As we leave January behind, which F. Scott Fitzgerald lucidly referred to as “The Monday of Months”, it is time to look ahead to the rest of the year. Spring is just around the corner and if we want to ensure a bountiful summer, and lighten the load of this cost-of-living crisis, then now is the time to start planning.
Through the rest of 2023, Floral and Hardy will be starting each month with a list of suggestions on which food crops to sow, grow, or harvest. Hopefully, this will help us all to reduce our shopping bills, waistlines, and impact on the planet.
A kitchen staple regardless of your culinary heritage or dietary preferences, vegan, gluten-free, halal, healthy, and delicious. If you haven’t already got some growing in your garden, now is your last chance to do so; in order to develop good-sized bulbs, it needs at least 4-6 weeks of cold weather when it first goes in the ground.
You’ll want to plant individual cloves in well-drained soil so it might be worth planting them in pots if your garden soil is rich in clay. They’re very low maintenance once established, only requiring occasional weeding to remove competition for light and moisture and needing their flowers snipped so that that energy is diverted to developing their bulbs instead. Get them planted in February and you can expect to have your first crops ready by early summer.
Tomatoes and Cucumbers
The backbone of summer salads, besides leaves which we’ll be covering later in March, is the twin pairing of tomatoes and cucumbers. In both cases, you’ll want either a greenhouse or well sheltered indoor spot like a windowsill or other surface that gets a lot of direct sunlight.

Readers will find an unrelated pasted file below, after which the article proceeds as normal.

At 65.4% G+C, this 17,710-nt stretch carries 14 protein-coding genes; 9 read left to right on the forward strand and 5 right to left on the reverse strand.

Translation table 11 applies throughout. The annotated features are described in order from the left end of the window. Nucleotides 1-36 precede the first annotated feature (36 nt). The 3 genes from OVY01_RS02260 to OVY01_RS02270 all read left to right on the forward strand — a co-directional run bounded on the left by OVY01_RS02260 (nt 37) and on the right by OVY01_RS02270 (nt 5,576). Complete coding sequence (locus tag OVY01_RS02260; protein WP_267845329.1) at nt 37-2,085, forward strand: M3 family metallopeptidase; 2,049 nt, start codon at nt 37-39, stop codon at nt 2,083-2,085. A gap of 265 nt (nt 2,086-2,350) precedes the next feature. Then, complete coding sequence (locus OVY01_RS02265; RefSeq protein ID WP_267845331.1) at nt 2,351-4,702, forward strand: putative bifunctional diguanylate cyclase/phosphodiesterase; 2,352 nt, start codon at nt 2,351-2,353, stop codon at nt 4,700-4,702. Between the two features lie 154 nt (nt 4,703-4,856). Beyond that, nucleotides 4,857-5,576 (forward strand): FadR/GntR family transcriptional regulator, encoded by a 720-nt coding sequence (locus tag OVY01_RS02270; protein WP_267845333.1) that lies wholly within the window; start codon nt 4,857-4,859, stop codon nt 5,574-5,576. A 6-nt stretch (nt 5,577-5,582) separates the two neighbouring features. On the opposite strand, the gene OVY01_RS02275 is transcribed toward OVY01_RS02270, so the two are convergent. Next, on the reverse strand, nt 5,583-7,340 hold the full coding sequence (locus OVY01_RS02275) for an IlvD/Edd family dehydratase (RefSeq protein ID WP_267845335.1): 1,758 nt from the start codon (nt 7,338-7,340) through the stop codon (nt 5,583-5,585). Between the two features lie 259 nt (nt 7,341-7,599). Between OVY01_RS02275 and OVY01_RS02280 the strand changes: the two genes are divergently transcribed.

Although temperatures have certainly thawed in the last few weeks, we recommend waiting until Mid-February to sow these seeds and only if you plan to move them to a heated greenhouse once potted. Assuming these conditions, you’ll want to plant tomato seeds in groups of 3 or 4 per pot and cucumber seeds individually on their broadside.
If your growing space gets chilly, you might grab a heated propagator to help your seedlings along. After a few weeks, you can put them out in individual pots filled with multipurpose compost. Ensure that neither falls below 16°C and feed the cucumbers every couple of weeks with liquid fertiliser.
Carrots are another vegetable with near-endless uses, whether that be grated into coleslaw, shaved onto salads, or roasted as part of a Sunday lunch. Certain varieties of carrots, namely the Early Nantes, can be planted in February although they will require some pampering until temperatures climb in the spring.
You’ll want to sow the seeds thinly, about 2-3 inches apart, in well-draining soil and under the cover of a sturdy cloche or a layer of fleece. You should also put out either snail and slug repellant or, if you fancy yourself an up-cyclist, a perimeter of eggshell shards to discourage would-be pests and predators.
You can continue to sow them in this way throughout the year, making sure to space each new, small batch 3-4 weeks apart and halting any new ones before the cold weather returns around October time.
That’s the end of our February round-up for growing at home, join us next week when we’ll be exploring Barcelona’s renowned Park Güell on our first 2023 trip abroad and discussing its architect, the legendary Antoni Gaudí.